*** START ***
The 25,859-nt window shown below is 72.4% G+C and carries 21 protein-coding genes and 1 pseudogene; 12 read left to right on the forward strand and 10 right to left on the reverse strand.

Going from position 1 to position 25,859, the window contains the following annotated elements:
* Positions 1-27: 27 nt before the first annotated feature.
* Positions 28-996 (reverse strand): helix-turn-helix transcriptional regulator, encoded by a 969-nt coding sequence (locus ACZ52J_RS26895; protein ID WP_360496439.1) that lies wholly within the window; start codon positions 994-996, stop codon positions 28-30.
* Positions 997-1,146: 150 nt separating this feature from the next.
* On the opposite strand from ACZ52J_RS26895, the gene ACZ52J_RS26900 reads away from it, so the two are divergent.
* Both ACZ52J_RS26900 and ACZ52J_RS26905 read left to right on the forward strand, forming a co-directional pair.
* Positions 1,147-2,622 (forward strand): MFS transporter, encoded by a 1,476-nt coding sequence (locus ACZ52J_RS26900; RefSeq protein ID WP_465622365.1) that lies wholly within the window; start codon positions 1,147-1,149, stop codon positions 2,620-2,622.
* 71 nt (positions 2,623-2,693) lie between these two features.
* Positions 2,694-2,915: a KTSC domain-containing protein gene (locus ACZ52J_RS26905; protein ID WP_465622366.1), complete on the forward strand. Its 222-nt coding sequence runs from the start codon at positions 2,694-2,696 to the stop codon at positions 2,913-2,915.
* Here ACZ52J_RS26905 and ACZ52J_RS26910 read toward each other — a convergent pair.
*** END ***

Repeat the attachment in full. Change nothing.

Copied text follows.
The 25,859-nt window shown below is 72.4% G+C and carries 21 protein-coding genes and 1 pseudogene; 12 read left to right on the forward strand and 10 right to left on the reverse strand.

Going from position 1 to position 25,859, the window contains the following annotated elements:
* Positions 1-27: 27 nt before the first annotated feature.
* Positions 28-996 (reverse strand): helix-turn-helix transcriptional regulator, encoded by a 969-nt coding sequence (locus ACZ52J_RS26895; protein ID WP_360496439.1) that lies wholly within the window; start codon positions 994-996, stop codon positions 28-30.
* Positions 997-1,146: 150 nt separating this feature from the next.
* On the opposite strand from ACZ52J_RS26895, the gene ACZ52J_RS26900 reads away from it, so the two are divergent.
* Both ACZ52J_RS26900 and ACZ52J_RS26905 read left to right on the forward strand, forming a co-directional pair.
* Positions 1,147-2,622 (forward strand): MFS transporter, encoded by a 1,476-nt coding sequence (locus ACZ52J_RS26900; RefSeq protein ID WP_465622365.1) that lies wholly within the window; start codon positions 1,147-1,149, stop codon positions 2,620-2,622.
* 71 nt (positions 2,623-2,693) lie between these two features.
* Positions 2,694-2,915: a KTSC domain-containing protein gene (locus ACZ52J_RS26905; protein ID WP_465622366.1), complete on the forward strand. Its 222-nt coding sequence runs from the start codon at positions 2,694-2,696 to the stop codon at positions 2,913-2,915.
* Here ACZ52J_RS26905 and ACZ52J_RS26910 read toward each other — a convergent pair.